George B. McClellan (Magill’s Guide to Military History)
Article abstract: Military significance: Although McClellan was unsuccessful in destroying Confederate armies or capturing Richmond, his victory at Antietam permitted the issuance of the Emancipation Proclamation in 1863, and he helped make the Army of the Potomac a potent fighting force.
Long considered the “problem child” of the American Civil War (1861-1865), George B. McClellan was a talented, if flawed, general. Following initial success in the Ohio Valley, he was elevated to command of the Army of the Potomac and, during the fall of 1861, directed the operations of all Union armies. He transformed the Army of the Potomac from a volunteer fighting force into a professional army, but did not lead it to ultimate victory. Adored by his troops, he nonetheless proved reluctant to take risks, retreating from Richmond in 1862, the object of his Peninsular Campaign, rather than engaging the Confederate army in a slugfest.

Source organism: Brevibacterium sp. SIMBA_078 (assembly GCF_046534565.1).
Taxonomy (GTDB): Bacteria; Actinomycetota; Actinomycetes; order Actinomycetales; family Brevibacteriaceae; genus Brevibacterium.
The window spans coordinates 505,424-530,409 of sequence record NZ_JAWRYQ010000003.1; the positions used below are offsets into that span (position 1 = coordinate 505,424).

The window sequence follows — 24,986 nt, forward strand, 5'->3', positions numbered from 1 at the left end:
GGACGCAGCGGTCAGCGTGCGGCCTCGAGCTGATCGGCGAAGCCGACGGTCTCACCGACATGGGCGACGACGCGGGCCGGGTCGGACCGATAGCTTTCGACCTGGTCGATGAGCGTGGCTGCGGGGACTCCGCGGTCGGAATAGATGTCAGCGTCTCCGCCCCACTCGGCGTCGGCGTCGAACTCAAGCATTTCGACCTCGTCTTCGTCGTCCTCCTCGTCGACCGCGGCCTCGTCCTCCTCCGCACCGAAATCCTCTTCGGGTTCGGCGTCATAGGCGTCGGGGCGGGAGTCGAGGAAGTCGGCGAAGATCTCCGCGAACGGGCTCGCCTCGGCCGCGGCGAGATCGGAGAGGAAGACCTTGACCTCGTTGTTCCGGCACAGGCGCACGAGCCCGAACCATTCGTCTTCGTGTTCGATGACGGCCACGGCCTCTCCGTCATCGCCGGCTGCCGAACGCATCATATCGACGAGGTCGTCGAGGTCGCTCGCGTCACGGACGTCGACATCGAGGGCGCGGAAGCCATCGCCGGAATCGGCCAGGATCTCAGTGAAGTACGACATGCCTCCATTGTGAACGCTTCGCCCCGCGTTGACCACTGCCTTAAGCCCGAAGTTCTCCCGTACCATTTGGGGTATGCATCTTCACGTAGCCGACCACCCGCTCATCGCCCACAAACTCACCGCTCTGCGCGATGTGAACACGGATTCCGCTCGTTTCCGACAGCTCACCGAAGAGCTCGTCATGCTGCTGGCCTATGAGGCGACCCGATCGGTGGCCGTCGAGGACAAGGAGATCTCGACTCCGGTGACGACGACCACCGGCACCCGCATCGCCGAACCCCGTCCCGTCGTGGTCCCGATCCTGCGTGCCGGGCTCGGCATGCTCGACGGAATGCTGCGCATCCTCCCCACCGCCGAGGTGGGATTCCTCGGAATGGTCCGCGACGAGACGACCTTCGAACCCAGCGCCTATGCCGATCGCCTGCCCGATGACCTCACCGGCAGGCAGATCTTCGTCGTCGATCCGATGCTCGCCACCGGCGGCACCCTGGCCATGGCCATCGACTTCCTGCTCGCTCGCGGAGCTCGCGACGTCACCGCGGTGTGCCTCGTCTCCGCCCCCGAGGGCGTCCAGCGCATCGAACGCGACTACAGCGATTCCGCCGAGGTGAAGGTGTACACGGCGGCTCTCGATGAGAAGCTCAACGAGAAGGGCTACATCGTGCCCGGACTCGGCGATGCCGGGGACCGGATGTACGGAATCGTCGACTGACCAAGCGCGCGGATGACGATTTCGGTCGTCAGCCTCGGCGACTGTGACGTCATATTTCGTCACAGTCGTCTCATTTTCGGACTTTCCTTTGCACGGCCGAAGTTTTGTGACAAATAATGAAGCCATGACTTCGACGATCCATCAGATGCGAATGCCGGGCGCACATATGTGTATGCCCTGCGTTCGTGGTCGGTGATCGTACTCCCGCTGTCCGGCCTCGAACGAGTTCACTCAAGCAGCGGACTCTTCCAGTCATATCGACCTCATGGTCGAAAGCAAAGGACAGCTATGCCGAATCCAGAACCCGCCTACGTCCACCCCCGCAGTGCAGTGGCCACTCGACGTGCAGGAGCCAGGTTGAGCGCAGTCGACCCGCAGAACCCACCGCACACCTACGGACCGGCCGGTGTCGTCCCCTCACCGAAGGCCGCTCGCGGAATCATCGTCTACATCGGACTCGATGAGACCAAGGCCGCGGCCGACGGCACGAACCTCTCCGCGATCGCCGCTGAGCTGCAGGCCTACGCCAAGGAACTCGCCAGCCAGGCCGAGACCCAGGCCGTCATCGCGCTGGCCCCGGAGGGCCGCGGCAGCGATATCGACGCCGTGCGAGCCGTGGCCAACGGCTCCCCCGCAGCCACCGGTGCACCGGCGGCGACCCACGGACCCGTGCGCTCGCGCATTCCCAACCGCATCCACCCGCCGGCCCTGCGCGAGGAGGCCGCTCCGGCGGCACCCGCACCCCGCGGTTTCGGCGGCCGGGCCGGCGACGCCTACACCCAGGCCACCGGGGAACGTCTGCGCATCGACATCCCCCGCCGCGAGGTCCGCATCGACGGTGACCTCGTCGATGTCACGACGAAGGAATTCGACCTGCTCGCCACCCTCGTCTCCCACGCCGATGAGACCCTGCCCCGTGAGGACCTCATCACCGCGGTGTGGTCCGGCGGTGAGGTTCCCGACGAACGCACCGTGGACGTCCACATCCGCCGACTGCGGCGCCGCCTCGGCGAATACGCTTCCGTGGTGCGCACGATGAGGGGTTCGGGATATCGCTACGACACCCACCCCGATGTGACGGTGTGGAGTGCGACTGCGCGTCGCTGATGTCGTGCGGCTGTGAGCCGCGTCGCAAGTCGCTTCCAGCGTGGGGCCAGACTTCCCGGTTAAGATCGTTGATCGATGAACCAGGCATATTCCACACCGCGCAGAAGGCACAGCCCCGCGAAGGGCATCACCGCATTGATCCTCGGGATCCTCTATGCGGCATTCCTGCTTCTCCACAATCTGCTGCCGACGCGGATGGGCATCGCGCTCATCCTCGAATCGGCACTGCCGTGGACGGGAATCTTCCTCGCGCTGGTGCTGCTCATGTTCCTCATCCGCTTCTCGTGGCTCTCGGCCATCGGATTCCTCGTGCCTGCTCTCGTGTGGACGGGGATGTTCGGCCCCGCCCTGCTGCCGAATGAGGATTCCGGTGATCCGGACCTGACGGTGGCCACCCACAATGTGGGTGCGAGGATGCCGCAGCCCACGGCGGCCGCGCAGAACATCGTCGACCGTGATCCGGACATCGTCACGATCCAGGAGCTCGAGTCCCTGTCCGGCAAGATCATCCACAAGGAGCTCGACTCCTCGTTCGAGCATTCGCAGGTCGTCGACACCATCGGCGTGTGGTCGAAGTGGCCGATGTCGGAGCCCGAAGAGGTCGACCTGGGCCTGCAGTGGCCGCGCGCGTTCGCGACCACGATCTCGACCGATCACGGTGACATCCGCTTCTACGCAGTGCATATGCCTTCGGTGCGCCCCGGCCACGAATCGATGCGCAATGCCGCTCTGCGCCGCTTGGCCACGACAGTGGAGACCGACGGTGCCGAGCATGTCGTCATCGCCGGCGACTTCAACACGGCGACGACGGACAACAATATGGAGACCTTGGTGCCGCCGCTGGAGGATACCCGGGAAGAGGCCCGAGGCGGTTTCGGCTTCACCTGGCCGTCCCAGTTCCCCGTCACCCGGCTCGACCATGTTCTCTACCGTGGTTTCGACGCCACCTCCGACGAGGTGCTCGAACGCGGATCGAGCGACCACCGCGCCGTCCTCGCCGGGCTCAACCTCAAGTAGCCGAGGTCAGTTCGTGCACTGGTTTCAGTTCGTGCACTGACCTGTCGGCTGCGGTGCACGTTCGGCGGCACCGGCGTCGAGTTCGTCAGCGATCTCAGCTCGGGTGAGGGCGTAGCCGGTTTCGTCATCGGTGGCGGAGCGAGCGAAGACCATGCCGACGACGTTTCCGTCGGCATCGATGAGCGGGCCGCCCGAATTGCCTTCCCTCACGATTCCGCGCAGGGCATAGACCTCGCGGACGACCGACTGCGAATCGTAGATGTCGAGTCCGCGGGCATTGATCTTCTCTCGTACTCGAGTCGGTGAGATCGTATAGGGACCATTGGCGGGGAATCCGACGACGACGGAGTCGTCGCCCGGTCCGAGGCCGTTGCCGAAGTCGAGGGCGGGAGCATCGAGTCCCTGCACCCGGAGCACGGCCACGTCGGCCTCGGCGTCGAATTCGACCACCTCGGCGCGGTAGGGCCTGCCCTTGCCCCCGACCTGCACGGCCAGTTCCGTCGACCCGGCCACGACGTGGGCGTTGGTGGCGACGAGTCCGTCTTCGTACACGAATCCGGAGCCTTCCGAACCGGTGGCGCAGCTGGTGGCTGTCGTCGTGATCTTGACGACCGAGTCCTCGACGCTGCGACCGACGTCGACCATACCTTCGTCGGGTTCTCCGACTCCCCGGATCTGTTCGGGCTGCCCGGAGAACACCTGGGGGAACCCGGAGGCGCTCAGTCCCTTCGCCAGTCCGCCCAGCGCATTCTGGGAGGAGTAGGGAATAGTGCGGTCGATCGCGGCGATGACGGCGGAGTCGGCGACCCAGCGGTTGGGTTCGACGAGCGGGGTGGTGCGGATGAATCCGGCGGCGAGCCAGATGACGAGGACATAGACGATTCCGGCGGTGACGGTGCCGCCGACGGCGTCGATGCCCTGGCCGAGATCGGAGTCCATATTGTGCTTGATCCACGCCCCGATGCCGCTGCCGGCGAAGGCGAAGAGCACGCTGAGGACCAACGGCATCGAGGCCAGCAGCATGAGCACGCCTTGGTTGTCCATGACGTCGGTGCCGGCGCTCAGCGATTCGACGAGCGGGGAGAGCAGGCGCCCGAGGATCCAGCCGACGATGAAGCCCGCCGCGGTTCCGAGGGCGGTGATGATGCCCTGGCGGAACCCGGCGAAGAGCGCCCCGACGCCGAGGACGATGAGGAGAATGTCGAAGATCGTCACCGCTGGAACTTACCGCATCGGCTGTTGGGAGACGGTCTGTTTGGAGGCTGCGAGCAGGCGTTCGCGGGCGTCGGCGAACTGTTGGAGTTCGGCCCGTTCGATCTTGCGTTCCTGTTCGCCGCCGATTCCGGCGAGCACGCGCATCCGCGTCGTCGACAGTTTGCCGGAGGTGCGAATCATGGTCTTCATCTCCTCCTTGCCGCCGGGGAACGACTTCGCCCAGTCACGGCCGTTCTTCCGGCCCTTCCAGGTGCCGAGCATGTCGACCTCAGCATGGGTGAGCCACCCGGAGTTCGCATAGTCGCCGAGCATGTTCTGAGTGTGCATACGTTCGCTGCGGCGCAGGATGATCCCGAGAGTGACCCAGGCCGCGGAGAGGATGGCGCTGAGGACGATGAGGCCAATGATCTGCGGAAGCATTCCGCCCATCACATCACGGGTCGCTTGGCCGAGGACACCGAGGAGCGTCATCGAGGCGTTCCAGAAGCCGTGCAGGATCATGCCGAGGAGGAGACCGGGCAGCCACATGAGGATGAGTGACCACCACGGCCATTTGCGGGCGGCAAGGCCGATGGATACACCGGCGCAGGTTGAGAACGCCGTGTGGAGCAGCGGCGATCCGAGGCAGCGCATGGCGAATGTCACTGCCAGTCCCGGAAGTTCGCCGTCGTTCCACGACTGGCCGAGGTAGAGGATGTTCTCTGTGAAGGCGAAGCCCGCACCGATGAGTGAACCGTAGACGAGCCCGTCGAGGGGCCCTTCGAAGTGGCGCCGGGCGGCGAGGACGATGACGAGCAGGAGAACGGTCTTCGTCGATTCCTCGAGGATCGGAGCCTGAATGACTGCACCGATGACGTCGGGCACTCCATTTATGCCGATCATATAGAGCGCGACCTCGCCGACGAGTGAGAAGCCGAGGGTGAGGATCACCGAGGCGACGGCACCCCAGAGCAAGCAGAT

Although he badly bloodied the Army of Northern Virginia at Antietam (1862), he did not attack quickly when he knew his foe was divided and then did not give vigorous pursuit when the Army of Northern Virginia retreated. Further, his personal loathing for President Abraham Lincoln created policy problems for the Union over issues such as slavery and war aims. Cashiered in...
(The entire section is 273 words.)
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